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How do I flatten a cupped drawer bottom?

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Forum topic by Wazy posted 867 days ago 1186 views 1 time favorited 11 replies Add to Favorites Watch
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Wazy

68 posts in 868 days


867 days ago

Topic tags/keywords: question oak cedar

I have a drawer bottom made out of a single solid piece of wood (possibly white cedar). It is original and the oak desk is quite old so I want to keep it. This bottom, which is about 1/4 ” thick looks like it was hand cut as there are no signs of a circular saw motion. The cupping is so severe at one end that the bottom doesn’t reach the groves where it is supposed to reside. I do not have a steam facility so I was wondering if I soaked the wood in water for a few days and then put it in a press with the idea of gradually cranking the press down over time until flat and then letting it dry. I’m concerned about cracking but does anyone one have any other ideas?


11 replies so far

View a1Jim's profile

a1Jim

112014 posts in 2208 days


#1 posted 867 days ago

Hi
you could try the wetting it down and putting weight on it ,but if you do I would put stickers under it so air can get on all sides. I’m wondering if you checked the moisture content of the oak before you milled it? When you have severe cupping having wood that is not dry can be one of the causes.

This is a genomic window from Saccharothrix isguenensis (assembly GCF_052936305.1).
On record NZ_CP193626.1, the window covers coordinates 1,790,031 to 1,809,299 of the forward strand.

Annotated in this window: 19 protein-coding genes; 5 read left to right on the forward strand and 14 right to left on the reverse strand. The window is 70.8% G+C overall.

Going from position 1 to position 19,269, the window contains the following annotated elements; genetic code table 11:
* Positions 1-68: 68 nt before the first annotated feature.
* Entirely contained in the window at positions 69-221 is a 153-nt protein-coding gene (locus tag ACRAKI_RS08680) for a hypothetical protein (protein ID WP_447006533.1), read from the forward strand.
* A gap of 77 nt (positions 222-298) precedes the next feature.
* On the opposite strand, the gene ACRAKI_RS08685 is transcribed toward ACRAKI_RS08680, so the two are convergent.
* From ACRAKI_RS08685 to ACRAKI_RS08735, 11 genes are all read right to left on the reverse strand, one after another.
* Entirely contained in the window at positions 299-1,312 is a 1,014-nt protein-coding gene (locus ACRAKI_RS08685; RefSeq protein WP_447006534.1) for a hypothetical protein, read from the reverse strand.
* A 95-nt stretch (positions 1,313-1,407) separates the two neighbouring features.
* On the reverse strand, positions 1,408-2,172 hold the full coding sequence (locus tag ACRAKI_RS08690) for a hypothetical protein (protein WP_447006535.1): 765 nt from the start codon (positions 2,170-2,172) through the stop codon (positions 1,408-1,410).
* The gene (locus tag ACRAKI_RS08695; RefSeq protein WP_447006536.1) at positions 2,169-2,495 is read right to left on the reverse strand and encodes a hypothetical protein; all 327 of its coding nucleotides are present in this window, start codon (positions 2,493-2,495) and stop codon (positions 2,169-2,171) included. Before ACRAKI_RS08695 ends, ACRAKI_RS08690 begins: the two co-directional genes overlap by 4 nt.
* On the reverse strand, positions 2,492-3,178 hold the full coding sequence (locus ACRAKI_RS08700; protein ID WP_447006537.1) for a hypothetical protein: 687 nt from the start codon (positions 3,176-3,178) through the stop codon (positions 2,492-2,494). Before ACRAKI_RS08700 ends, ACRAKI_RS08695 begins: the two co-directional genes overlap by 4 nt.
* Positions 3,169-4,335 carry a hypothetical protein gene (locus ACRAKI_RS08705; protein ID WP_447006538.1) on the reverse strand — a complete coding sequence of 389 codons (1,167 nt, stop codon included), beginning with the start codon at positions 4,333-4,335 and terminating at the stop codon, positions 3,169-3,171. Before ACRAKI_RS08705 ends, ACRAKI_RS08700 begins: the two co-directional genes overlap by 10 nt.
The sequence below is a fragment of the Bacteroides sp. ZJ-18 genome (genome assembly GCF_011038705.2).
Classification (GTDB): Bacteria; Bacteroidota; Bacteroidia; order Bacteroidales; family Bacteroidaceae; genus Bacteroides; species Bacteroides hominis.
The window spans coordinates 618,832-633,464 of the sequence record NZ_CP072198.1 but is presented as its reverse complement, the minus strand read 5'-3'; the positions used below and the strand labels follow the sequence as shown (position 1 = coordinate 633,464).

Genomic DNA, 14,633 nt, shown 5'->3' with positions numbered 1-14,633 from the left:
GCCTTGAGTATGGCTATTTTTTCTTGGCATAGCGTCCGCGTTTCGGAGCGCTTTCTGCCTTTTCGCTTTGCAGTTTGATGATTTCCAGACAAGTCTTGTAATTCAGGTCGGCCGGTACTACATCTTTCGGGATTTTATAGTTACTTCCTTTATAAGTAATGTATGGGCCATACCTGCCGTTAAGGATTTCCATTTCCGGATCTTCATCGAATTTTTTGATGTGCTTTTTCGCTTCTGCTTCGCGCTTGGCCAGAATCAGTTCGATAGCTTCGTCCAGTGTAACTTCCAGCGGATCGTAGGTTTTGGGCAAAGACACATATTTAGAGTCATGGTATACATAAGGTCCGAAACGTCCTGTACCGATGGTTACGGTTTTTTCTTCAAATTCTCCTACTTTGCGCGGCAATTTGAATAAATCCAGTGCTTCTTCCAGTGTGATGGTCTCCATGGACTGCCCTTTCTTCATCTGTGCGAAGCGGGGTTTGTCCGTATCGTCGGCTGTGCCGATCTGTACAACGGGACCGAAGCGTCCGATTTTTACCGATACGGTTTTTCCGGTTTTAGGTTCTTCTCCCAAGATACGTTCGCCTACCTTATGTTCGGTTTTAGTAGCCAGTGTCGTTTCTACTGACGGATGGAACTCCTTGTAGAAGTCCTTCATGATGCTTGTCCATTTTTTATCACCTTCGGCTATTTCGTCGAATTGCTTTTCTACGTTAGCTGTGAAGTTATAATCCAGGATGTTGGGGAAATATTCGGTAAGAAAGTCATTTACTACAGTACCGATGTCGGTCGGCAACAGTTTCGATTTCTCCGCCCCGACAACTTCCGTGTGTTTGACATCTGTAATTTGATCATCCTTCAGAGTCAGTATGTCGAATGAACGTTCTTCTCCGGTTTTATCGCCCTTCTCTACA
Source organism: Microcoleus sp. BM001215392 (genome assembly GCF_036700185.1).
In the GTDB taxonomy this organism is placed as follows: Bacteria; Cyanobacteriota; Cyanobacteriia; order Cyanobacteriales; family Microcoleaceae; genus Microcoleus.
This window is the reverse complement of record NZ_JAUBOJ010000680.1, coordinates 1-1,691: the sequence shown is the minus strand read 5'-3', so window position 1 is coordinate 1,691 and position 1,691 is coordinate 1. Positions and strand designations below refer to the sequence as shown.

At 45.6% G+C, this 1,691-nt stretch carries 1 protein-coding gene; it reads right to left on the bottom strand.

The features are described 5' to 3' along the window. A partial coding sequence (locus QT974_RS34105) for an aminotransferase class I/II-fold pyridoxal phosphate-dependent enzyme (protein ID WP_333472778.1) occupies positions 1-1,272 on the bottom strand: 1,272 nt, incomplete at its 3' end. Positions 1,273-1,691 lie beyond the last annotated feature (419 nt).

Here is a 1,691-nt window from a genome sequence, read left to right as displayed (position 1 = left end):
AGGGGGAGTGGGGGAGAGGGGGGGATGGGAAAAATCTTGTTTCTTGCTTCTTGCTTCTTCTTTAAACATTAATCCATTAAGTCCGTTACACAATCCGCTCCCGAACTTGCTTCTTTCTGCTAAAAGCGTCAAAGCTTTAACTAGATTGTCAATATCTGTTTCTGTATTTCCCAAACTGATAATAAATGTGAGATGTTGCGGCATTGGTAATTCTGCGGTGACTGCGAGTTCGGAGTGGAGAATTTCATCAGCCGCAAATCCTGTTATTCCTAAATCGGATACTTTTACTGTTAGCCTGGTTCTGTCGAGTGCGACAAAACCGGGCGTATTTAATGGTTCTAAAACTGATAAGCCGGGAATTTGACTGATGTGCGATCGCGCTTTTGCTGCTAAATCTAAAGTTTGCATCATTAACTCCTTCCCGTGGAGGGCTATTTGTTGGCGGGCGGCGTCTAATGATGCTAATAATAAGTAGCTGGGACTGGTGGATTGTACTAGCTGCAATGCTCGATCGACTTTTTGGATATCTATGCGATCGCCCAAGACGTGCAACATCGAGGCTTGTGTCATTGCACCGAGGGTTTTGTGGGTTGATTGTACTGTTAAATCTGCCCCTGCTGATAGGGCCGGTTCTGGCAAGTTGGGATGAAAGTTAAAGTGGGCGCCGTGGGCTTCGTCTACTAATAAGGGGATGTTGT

-- http://artisticwoodstudio.com Custom furniture

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Wazy

68 posts in 868 days


#2 posted 867 days ago

I have no idea as to what the moisture content was at milling as this was done years ago by person or company unknown. I’m simply trying to keep everything original. I appreciate your comment, especially noting the requirement of unrestricted airflow.

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a1Jim

112014 posts in 2208 days


#3 posted 867 days ago

Sorry I missed the point that it was an old piece of furniture. Another problem is in some old pieces they didn’t allow for wood movement so when the wood expands it ether cups or cracks what’s holding it. Is this drawer bottom removable or already out of the drawer,if so the hot water and weight idea may do the trick. Sometimes it takes more than once to get it flat. If that doesn’t work cut the bottom in half or thirds with the grain and glue it back together. Be careful sawing bowed wood on the table saw,if possible use a band saw.

-- http://artisticwoodstudio.com Custom furniture

View Bill White's profile

Bill White

3409 posts in 2591 days


#4 posted 867 days ago

I would not “soak” the panel. Wet it on the concave side and press gently for a day or two. See what happens. Repeat, repeat.
I that doesn’t work, ya might wanna rip, resize (add a filler strip), then reglue to flatten.
Bill

-- bill@magraphics.us

View V31JoePalooka's profile

V31JoePalooka

3 posts in 867 days


#5 posted 867 days ago

If both top and bottom are finished equally, when you do get it flat, reverse the top and bottom, the cupping up as I presume the cupping went down before. This sometimes caused someone placing damp objects, material in a drawer. Sometimes, even from the drawer below. As is often the case, drawer bottoms are seldom finished with even varnish. Finishing them does not prevent moisture incurion or escape(drying), but it slows the rate of either and help prevent your problem. If you have a vaporizer for breathing, cold relief, you might try that, making a tent of plastic or even a card board box. Good luck.